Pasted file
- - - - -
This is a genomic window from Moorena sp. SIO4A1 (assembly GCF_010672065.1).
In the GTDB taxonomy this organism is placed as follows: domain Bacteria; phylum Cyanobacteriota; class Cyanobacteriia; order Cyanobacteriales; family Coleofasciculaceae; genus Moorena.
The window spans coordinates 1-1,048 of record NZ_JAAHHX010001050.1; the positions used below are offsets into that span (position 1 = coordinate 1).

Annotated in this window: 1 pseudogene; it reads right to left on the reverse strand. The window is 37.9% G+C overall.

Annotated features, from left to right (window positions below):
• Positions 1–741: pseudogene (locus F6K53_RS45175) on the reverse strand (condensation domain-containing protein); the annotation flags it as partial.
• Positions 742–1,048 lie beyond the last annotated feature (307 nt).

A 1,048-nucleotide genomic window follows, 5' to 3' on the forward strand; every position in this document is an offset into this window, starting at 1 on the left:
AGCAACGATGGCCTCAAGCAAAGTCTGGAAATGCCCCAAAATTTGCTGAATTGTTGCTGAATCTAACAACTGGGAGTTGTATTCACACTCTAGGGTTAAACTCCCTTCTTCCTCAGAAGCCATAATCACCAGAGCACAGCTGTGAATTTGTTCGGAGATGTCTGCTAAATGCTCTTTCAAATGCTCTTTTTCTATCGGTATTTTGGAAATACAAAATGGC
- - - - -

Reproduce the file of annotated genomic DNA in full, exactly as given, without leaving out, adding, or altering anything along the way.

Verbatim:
This is a genomic window from Moorena sp. SIO4A1 (assembly GCF_010672065.1).
In the GTDB taxonomy this organism is placed as follows: domain Bacteria; phylum Cyanobacteriota; class Cyanobacteriia; order Cyanobacteriales; family Coleofasciculaceae; genus Moorena.
The window spans coordinates 1-1,048 of record NZ_JAAHHX010001050.1; the positions used below are offsets into that span (position 1 = coordinate 1).

Annotated in this window: 1 pseudogene; it reads right to left on the reverse strand. The window is 37.9% G+C overall.

Annotated features, from left to right (window positions below):
• Positions 1–741: pseudogene (locus F6K53_RS45175) on the reverse strand (condensation domain-containing protein); the annotation flags it as partial.
• Positions 742–1,048 lie beyond the last annotated feature (307 nt).

A 1,048-nucleotide genomic window follows, 5' to 3' on the forward strand; every position in this document is an offset into this window, starting at 1 on the left:
AGCAACGATGGCCTCAAGCAAAGTCTGGAAATGCCCCAAAATTTGCTGAATTGTTGCTGAATCTAACAACTGGGAGTTGTATTCACACTCTAGGGTTAAACTCCCTTCTTCCTCAGAAGCCATAATCACCAGAGCACAGCTGTGAATTTGTTCGGAGATGTCTGCTAAATGCTCTTTCAAATGCTCTTTTTCTATCGGTATTTTGGAAATACAAAATGGC